Next up is Distant Dream from Lost Themes II – a driving, rocking track that sounds like a lost track from Big Trouble in Little China, and lo (pan) and behold, the next track is from that very movie – seeing Lo Pan emit his blue mouth beam on the big screen and various action packed clips from the film as the band are rocking out is very cool indeed.

30405769400_c19171fc03_kNext up are a couple more tracks from Lost Themes – Wraith and Night. The former is a slow burner that sounds enriched and far more sonically powerful than the album cut. It’s at this point that Carpenter confesses tonight’s show has been uncharacteristically upbeat and that it was time to dour things down. This is where Night comes in – a dark slice of bass synth that broods along relentlessly.  This sets the mood and tone of the venue perfectly as Carpenter wishes everyone ‘Happy Halloween’ before keying the iconic opening notes to Halloween to the delight of everyone.

The main set is wrapped up with the hard rock main theme from In the Mouth of Madness which starts off sounding like Metallica’s Enter Sandman before it transforms into a balls-out rocker Carpenter-style, leaving those bad Metallica’s thoughts far behind.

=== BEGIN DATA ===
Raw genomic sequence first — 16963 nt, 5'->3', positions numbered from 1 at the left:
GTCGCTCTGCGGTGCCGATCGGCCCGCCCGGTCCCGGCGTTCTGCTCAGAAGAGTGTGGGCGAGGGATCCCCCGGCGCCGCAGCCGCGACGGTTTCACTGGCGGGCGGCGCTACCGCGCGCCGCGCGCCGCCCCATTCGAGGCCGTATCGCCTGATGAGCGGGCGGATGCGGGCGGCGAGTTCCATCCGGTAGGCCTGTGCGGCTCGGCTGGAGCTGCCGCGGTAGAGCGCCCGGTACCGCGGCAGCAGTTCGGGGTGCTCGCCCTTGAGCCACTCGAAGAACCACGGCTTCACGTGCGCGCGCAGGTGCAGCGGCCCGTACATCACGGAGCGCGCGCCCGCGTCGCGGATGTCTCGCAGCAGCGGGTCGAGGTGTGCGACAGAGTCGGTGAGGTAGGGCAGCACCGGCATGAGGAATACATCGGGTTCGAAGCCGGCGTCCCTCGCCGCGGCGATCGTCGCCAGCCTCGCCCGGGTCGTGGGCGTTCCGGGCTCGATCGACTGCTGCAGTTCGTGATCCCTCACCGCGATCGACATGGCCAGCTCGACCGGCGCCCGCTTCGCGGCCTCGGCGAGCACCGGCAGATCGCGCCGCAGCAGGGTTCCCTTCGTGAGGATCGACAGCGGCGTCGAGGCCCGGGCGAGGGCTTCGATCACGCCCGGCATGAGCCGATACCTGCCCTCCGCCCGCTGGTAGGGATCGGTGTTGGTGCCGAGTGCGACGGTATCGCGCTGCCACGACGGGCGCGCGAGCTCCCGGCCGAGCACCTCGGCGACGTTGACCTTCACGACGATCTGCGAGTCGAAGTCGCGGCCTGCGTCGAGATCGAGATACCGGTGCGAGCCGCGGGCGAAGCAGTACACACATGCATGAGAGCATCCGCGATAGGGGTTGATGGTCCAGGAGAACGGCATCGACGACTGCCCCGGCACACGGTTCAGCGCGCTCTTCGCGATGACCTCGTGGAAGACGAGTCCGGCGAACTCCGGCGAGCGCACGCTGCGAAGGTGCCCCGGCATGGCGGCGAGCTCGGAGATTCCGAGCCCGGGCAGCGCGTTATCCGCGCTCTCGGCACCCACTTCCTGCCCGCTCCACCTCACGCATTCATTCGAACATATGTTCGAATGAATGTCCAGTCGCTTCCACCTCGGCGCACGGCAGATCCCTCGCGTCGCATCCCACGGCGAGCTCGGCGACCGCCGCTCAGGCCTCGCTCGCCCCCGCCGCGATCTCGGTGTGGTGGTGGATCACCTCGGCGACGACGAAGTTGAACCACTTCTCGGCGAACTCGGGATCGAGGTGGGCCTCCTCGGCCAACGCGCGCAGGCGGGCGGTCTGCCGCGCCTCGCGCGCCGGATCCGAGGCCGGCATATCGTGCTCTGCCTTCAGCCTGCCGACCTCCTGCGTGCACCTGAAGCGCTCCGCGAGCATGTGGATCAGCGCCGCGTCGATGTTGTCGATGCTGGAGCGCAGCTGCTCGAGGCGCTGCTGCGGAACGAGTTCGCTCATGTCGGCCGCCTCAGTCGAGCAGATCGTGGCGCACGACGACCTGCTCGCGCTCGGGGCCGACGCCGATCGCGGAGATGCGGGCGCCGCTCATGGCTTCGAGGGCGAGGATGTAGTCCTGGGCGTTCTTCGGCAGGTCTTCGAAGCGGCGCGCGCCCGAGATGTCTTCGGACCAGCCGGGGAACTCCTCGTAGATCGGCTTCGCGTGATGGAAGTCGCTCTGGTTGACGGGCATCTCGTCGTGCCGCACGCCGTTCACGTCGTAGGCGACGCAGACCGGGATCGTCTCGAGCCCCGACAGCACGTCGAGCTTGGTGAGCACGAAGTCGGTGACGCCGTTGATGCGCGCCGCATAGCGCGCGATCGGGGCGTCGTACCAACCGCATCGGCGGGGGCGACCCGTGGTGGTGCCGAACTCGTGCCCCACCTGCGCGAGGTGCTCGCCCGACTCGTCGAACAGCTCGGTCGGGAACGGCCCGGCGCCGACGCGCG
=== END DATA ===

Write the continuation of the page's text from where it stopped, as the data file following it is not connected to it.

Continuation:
Tonight’s encore kicks off with Darkness Begins from the Prince of Darkness score, followed by Virtual Survivor from Lost Themes II, one of the best tracks of the night that trudges along to a big finish.  Purgatory slows things down and provides the most emotive point before the second half of the track kicks in with marching rhythmic intensity.

Before the final song of the evening, our ringmaster and storyteller for the evening offers us some final words of caution: ‘travel home safely tonight, because Christine is out there somewhere’. Carpenter of course is talking about the sentient and violent Plymouth Fury that wins the heart of Keith Gordon before destroying everything that threatens their romance. There’s clearly a lot of love for this film and score.